On this date every year, Cuba celebrates a Day of the National Rebellion to commemorate the launching of the 26th of July Movement under the aegis of Fidel Castro; on the Arabian Peninsula, meanwhile, a thousand three hundred and sixty years ago, the factional and fractious fighting of the early post-Prophet period of Islam continued with the Battle of the Siffin, where the forces of so-called “Rightly-Guided,” or Rashidun Caliphs clashed with the supporters of the ‘Sons of Umayya,’ or nascent Umayyad Caliphs; a thousand ninety-seven years ahead of today, in the Islamic incursions into Europe via the Iberian Peninsula, an utter rout of Christian forces occurred at Pamplona, laying the basis for nearly complete Muslim dominion over what is now Spain; eight hundred thirty-eight years onward from there, in 1758, across the wide Atlantic, English fighters succeeded in ousting the French from Louisburg and taking control of the Gulf of St Lawrence in the midst of the French and Indian Wars, the North American version of an early world conflict of capitalism; twenty-seven years later, in 1775, the Continental Congress established the mail delivery service that would become the US Post Office, pacing Benjamin Franklin in charge of the entire operation; twenty-one years on the dot past that momentous passage, in 1796, a baby boy was born who would grow to become the artist and explorer George Catlin; just over a quarter century thereafter, in 1822, further South in the Western Hemisphere, Jose de San Martin arrived in Guayaquil to parlay with another Latin American Revolutionary, Simon Bolivar, and across the wide Atlantic and through most of the Mediterranean, in Greece, Ottoman Imperial defenders clashed with Greek rebels at Dervenakia; exactly a quarter century subsequent to that conjunction, in 1847, with the help of nascent US imperial adventurers, Liberia declared its ‘independence;’ nine years to the
day henceforth, in 1856, a little baby boy opened his eyes who would rise as George Bernard Shaw, a redoubt of truth and empowering women and working people, not to mention winning the Nobel Literary Laureates; just shy of two decades farther along the path to now, in 1875, another male infant entered our midst who would mature as the maestro of myth and psyche and introspection, Carl Jung; seven hundred thirty-one days more in the direction of today, in 1877, across the wide Atlantic from Europe and Africa, U.S. soldiers gunned down thirty workers in the Battle of the Viaduct in Chicago, where five thousand or more strikers and protesters had been assembling and seeking redress in what later court decisions agreed was an entirely legal and acceptable manner, not that this observation did much to assist the dead proletarians or to minimize the cruel class war that characterized America then, much as it still does now; eight additional years along time’s path, in 1885, back in Europe, a male infant first looked round him to see his family’s great fortune en route to a life as a thinker and writer and storyteller who took the name Andre Maurois in times of the tumult and depredation about which he wrote prolifically as a French bourgeois operative of empire and intrigue; another two years further along, in 1887, ‘Dr. Esperanto’s first book,’ Unua Libro introduced the concept of a Babel-deconstructing tongue to the world, a favorite of certain occultists, new-age thinkers, and others at the cultural fringe; an additional thousand ninety-six days past that point, in 1890, roughly six thousand miles or so to the Southwest in Argentina, a disjointed ‘Revolution of the Park’ unfolded that managed to unseat the Republic’s president, even as its inchoate program and disorganized uprising didn’t accomplish a lot else except to show the underpinnings of influence and corruption that were operating then, much as now, in the Southern Cone; fourteen hundred sixty-one days yet later on, in 1894, President Grover Cleveland ordered the creation of a Strike Commission to investigate the recent Pullman and railroad strikes that vaulted Eugene Debs to national prominence as a spokesperson for labor rights that amounted to more than a slightly less noxious form of slavery that what the Emancipation Proclamation had supposedly ended, and an infant boy cried out who would mature as the omniscient writer and social critic, Aldous Huxley; three years yet nearer to the here and now, in 1897, halfway round the world at the border where England’s and Russia’s empires met, something like 10,000 Pashtun fighters in a third Anglo-Pakistan War laid siege to a British outpost in what is now the ‘tribal’ area of Pakistan; not quite a full decade onward from that, in 1908, back round the globe in North America, the U.S. Attorney General Joseph Bonaparte, inaugurated the Office of the Chief Examiner, which soon enough, after another transitional name change, would become the Federal Bureau of Investigation; four years afterward, in 1912, in West Virginia, clashing colliers and company gun thugs exchanged 100,000 shots, which resulted in the death of a dozen miners and four of the so-called guards; seven hundred thirty days in the future from that, in 1914, back across the wide Atlantic in the Balkans, Serbia and Bulgaria recalled their ambassadors in anticipation of the greatest martial blood-letting in human history to that point; eleven years hence, in 1925, the important analytical philosopher and mathematical logician Gottlob Frege underwent his final theorem, and the baby boy bounced into the world who would rise up as the filmmaker and screenwriter of terror and fetish and psychological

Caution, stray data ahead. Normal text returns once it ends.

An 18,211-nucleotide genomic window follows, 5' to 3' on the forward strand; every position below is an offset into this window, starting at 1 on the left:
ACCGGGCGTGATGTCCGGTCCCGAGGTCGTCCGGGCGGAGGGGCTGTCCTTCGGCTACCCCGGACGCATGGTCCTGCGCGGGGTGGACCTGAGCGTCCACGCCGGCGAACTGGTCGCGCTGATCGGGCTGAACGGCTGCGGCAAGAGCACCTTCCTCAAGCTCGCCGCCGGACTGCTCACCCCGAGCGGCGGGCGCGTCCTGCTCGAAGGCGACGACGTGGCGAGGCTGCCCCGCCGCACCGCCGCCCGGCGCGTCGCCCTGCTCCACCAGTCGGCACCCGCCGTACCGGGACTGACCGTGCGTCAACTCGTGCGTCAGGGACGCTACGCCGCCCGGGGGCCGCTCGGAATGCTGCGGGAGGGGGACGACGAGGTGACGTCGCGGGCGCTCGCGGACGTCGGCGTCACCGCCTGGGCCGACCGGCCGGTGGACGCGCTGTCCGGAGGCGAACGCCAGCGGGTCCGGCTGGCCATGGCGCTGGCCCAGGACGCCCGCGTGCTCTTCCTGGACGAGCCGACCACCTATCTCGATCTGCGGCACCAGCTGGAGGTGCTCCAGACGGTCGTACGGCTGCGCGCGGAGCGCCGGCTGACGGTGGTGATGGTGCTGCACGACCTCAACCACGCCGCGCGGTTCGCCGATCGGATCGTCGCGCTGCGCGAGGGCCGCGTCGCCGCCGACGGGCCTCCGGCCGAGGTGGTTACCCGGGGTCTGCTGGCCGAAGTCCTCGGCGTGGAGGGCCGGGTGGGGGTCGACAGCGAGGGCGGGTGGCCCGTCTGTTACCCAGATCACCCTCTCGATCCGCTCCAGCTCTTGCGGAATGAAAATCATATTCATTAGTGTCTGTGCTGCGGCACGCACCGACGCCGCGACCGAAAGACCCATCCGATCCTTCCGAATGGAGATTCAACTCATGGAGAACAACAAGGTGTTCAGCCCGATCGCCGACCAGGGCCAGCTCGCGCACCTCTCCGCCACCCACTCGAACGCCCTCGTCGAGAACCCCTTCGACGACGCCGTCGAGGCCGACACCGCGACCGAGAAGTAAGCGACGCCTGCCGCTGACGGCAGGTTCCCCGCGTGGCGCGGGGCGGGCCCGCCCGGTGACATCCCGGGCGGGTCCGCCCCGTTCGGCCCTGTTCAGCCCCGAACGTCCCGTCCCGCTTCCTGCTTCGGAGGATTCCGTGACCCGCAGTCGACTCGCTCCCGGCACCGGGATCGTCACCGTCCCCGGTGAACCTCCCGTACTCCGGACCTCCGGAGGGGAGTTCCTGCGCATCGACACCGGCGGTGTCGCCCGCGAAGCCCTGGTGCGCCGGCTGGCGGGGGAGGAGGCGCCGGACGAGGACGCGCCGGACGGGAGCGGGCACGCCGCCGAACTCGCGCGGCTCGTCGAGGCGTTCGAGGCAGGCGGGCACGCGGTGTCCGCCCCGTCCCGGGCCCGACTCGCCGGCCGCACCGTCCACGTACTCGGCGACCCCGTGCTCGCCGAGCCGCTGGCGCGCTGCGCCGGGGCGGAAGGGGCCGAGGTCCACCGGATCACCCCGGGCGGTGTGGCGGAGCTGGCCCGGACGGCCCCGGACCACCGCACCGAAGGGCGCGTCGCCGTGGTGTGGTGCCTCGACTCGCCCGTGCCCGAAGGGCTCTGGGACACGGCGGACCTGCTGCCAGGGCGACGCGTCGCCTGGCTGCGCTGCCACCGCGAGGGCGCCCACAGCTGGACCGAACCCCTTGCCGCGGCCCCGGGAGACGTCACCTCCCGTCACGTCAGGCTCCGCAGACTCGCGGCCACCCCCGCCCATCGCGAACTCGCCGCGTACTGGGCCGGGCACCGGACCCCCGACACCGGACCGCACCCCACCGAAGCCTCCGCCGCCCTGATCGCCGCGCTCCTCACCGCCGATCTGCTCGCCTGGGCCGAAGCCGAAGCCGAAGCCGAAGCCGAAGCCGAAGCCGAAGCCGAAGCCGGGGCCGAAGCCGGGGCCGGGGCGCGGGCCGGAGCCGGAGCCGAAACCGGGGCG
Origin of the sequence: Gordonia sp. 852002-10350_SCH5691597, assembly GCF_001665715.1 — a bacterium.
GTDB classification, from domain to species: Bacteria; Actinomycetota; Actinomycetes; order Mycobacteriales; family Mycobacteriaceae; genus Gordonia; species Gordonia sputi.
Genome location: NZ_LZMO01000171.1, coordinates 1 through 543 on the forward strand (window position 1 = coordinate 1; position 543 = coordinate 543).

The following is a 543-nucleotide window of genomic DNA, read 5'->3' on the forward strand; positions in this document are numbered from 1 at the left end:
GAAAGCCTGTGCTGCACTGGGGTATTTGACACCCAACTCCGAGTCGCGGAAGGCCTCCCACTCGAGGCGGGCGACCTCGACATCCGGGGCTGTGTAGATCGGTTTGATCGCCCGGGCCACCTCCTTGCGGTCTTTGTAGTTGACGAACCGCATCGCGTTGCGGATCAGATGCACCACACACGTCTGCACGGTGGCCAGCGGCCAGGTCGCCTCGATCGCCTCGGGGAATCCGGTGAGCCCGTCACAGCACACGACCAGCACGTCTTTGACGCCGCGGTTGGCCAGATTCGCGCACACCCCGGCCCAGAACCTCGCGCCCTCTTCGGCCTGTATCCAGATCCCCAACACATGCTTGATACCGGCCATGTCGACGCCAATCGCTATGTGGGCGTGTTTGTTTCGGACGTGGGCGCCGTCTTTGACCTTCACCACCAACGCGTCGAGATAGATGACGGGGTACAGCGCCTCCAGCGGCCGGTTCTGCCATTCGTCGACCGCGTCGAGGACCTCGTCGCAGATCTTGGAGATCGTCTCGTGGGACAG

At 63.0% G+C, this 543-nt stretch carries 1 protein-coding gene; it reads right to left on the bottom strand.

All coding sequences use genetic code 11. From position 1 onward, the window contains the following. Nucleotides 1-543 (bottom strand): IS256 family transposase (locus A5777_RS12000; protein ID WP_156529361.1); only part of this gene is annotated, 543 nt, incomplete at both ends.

ennui, Stanley Kubrick; nine years past that precise moment in space and time, in 1936, back in Europe, the fascists announced intentions to intervene in the Spanish Civil War on the side of Francisco Franco’s reactionary forces, with no similar support, except from Russia, for the Republicans; half a decade onward, in 1941, Japan’s occupation of French Indochina led President Roosevelt to declare a freezing of all Japanese assets in the United States; a mere year subsequently, in 1942, the literary genius and popular storyteller William Faulkner accepted a job with Universal Studios to write screenplays; six thousand miles to the East, and another three hundred sixty-five days onward in time, in 1943, a male child was born in wartime England who would become in some senses the King of Rock lyrics an showmanship, Mick Jagger; another year en route to today, in 1944, across the English Channel and much of Europe, Soviet troops liberated Lviv in Western Ukraine from German occupation to discover that fewer than 1,000 of the more than 100,000 Jews who had lived there five years before remained alive; another year toward today, in 1945, England’s Labour Party displaced Winston Churchill in an electoral victory that suggested the social changes that war had wrought, while across the English Channel, Churchill himself, Harry Truman, and Joseph Stalin signed the Potsdam Declaration which fatefully – if disingenuously—called for ‘unconditional surrender’ of the Japanese, at the same time that shipboard components arrived in the South Pacific of the nuclear weapon which would soon incinerate Hiroshima, Truman’s ‘ace in the hole’ against the Soviets in Europe; two years even closer to the current context, in 1947, Harry Truman signed off on a police state and militarized economy by putting his signature on the National Security Act, which projected the creation of the President’s National Security Council, the Central Intelligence Agency, and the subtly bogus Department of Defense among other components of the Federal bureaucracy of control and catastrophe; another year further down the pike, in 1948, in a subtly divergent development of imperial America, Harry Truman signed Executive Order 9981, which advanced the absolutely essential element of social justice, equal opportunity, that rulers and founding fathers and such had for hundreds of years been blatantly and purposefully withheld from people of color, among others; three years more on the march to this moment, in 1951, Walt Disney’s wizards of animation debuted Alice in Wonderland in London; a pair of years further onward in time, in 1953, Fidel Castro and his comrades conducted an assault on the barracks at Moncada, a disastrous raid that nevertheless marked the initiation of the Cuban Revolution; three additional years more proximate to the present pass, in 1956, Egypt’s leaders, having pondered the World Bank’s denial of further funding to the Aswan High Dam, elected to nationalize the Suez Canal Zone and begin a crisis of earthshaking scope; another three hundred sixty-five days in time’s flow, in 1957, thousands of miles to the West in Guatemala, a likely-paid assassin who conveniently enough soon ‘committed suicide,’ murdered Carlos Castillo Armas, the beneficiary of the C.I.A. coup against Jacobo Arbenz, within a day or so of which United Fruit regained all of the lands that it had lost as a result of earlier nationalization; a half dozen years hence, in 1963, the National Aeronautics and Space Administration launched Syncom 2, Earth’s first geosynchronous satellite, and in a completely different sort of advance for the forces of order and empire, the Organization for Economic Cooperation and Development voted to permit Japan into its ranks; half a decade past those big days for modern capital, in 1968, a more dour, and in the event dire, situation unfolded in Vietnam as the leader of the ‘democratic republic’s’ opposition faced a five year sentence at hard labor for suggesting a coalition government with the Viet Minh; a half dozen years in still closer proximity to today’s light and air, in 1974, Byzantine developments in Greek politics saw a civilian Prime Minister assume administrative oversight for the first time in seven years; a thousand ninety-six days forward from that occurrence, in 1977, Quebec’s National Assembly declared French to the province’s official language; another three years later still, in 1980, the farsighted analyst of public opinion, George Gallup, lived through his final poll; nine years subsequent to that passing, in 1989, a defining moment of the computer age took place when Federal authorities orchestrated an indictment of a Cornell graduate student, Robert Morris, for his part in ‘infecting’ the early Internet with the Morris Worm; three hundred and sixty-five days thereafter, in 1990, the still young performer and songwriter of the Grateful Dead, Brent Mydland, overdosed and died; two years nearer still to today, in 1992, Congress passed the Americans with Disabilities Act, which mandated “reasonable accommodation” on the job for folks with crippling injuries or congenital disabilities, and a progenitor of Motown’s signature sounds, Mary Wells, sang her swan song; seven years back, in 2008, a series of twenty-one terrorist bombings happened in Ahmedabad, India, killing fifty-six and injuring hundreds, one of a series of three days of attacks in different cities; another cycle round the sun toward the present point, in 2009, a vastly more hideous and deadly uprising transpired in Nigeria, as the state police summarily executed a Boko Haram leader for sedition and conspiracy and his cohorts the day after that led attacks on police stations and a state of near civil war ensued, in which at least a thousand citizens lost their lives.